Authors: Dolores Jane Forbes*, U.S. Bureau Of the Census, Zhixiao Xie, Florida Atlantic University
Topics: Urban Geography, Spatial Analysis & Modeling, Land Use
Session Type: Paper
Start / End Time: 8:00 AM / 9:40 AM
Room: Stones Throw 1 - Granite, Marriott, Lobby Level
Presentation File: No File Uploaded
Cities and their environs are examples of complex systems produced by human activities operating at multiple scales. The European Commission has developed a global human settlement model to facilitate comparisons, monitor change, and address UN goals for sustainable development, disaster risk reduction, and humanitarian relief. The U.S. Census Bureau also develops an urban model of the United States (US), serving many purposes including the distribution of federal funds. These goals indicate a need for accurate representation of urban areas.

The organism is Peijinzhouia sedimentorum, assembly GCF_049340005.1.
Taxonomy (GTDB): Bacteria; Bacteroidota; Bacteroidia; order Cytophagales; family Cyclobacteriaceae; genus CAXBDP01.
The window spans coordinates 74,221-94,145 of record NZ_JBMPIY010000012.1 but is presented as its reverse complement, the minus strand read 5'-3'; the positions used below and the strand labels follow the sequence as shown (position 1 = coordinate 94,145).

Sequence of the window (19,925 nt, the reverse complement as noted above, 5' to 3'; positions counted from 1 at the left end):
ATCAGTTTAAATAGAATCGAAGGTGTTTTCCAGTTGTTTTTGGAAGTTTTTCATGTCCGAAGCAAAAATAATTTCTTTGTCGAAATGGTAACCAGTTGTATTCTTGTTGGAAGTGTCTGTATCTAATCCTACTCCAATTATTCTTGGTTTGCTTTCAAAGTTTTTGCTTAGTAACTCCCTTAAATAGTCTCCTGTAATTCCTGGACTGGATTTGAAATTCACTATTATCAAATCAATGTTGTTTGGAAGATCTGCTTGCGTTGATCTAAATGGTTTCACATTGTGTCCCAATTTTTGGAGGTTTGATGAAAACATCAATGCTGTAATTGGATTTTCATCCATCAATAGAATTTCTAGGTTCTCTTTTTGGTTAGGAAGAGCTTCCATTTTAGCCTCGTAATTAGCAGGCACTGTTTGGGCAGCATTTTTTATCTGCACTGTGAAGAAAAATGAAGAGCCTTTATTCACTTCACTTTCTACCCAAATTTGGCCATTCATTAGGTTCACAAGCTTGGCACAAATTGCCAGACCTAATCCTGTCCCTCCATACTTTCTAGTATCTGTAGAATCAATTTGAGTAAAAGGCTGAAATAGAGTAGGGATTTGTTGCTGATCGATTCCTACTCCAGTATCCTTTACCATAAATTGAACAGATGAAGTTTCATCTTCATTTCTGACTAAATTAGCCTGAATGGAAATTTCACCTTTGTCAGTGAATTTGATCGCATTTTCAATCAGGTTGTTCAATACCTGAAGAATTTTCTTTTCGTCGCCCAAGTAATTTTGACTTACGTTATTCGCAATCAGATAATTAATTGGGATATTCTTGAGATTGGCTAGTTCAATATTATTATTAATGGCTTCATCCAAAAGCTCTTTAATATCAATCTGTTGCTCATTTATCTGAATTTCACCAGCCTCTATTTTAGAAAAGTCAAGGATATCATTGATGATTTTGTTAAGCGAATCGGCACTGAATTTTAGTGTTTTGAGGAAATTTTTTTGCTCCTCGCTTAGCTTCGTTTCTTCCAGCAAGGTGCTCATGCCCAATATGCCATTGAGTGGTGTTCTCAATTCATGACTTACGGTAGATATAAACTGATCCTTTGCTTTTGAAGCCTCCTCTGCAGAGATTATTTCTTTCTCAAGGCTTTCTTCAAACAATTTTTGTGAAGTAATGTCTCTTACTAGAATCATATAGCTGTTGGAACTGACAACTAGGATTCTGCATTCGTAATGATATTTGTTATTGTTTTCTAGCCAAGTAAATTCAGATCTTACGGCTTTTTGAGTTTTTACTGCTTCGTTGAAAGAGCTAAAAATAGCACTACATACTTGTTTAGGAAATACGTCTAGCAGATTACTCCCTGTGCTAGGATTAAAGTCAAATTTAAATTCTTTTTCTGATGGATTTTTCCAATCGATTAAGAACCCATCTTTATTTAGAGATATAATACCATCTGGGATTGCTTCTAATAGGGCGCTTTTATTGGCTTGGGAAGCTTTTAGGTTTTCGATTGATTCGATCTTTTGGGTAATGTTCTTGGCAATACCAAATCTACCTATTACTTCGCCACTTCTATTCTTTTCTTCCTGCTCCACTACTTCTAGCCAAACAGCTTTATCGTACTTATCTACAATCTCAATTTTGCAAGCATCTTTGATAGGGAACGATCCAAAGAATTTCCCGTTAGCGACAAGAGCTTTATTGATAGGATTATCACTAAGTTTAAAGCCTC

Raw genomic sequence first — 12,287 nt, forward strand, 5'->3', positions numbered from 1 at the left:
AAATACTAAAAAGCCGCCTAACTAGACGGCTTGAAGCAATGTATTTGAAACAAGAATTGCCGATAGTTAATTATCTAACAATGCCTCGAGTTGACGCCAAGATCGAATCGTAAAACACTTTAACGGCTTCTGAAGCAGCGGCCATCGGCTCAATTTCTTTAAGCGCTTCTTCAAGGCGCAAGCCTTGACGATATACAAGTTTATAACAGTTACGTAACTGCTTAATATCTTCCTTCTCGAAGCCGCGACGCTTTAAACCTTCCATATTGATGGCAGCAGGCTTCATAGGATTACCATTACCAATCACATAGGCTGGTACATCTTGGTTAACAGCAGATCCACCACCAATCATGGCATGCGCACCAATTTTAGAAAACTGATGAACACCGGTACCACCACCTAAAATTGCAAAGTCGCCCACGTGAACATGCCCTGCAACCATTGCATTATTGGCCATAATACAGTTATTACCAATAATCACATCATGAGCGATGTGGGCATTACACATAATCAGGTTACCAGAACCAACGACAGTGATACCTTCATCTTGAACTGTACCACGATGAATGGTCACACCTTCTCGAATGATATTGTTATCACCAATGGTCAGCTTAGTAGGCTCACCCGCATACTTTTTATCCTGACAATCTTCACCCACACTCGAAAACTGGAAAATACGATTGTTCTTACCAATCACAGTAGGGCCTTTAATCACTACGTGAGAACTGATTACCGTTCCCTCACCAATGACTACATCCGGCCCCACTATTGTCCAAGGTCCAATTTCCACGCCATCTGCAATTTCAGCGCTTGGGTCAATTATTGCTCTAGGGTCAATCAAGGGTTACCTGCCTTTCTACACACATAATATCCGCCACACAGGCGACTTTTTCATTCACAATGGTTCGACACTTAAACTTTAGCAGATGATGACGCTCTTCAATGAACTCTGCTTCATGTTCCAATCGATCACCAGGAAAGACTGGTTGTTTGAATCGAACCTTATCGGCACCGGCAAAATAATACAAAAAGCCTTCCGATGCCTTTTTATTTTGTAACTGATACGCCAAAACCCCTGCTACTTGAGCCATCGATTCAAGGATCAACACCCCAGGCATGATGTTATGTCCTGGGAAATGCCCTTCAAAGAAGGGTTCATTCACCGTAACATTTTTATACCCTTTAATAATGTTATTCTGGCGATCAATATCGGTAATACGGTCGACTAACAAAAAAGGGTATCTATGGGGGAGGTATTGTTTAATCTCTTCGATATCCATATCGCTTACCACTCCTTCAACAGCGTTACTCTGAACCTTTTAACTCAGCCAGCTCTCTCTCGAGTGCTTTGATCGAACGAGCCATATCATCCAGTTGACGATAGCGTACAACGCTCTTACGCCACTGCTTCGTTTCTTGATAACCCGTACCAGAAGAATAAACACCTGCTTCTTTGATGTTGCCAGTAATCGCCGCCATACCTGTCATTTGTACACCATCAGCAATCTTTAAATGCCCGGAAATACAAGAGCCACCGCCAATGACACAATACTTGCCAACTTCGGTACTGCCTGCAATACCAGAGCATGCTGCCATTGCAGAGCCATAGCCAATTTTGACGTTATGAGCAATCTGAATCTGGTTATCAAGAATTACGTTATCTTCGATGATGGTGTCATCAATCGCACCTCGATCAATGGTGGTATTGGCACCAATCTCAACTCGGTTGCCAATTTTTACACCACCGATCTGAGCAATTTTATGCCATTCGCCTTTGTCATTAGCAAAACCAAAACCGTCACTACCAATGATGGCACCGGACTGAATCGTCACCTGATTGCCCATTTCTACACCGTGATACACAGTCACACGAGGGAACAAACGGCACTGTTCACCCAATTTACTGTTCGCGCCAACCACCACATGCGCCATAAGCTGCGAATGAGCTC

This study seeks to identify and describe map differences of urban areas using the two models, especially any unrelated to known differences in methods, data sets, or population thresholds. Normalized cross-tabulation (error) matrices calculated at multiple scales describe a continuum of similarities and differences across the U.S., identifying increasingly smaller areas where similarities/dissimilarities are high. Patch count differences identify differences in contiguity, and good-ness-of fit algorithms rank similarities while accounting for differences in class size. All these methods identify the same two areas as most similar/dissimilar. Population density distributions for the cells of disagreement indicates a heavy-tailed distribution in the most dissimilar area. This suggests that the European model follows the geographic property of scaling for urban areas, highlighting the different perspectives produced by the two models and the need for a global definition of urban.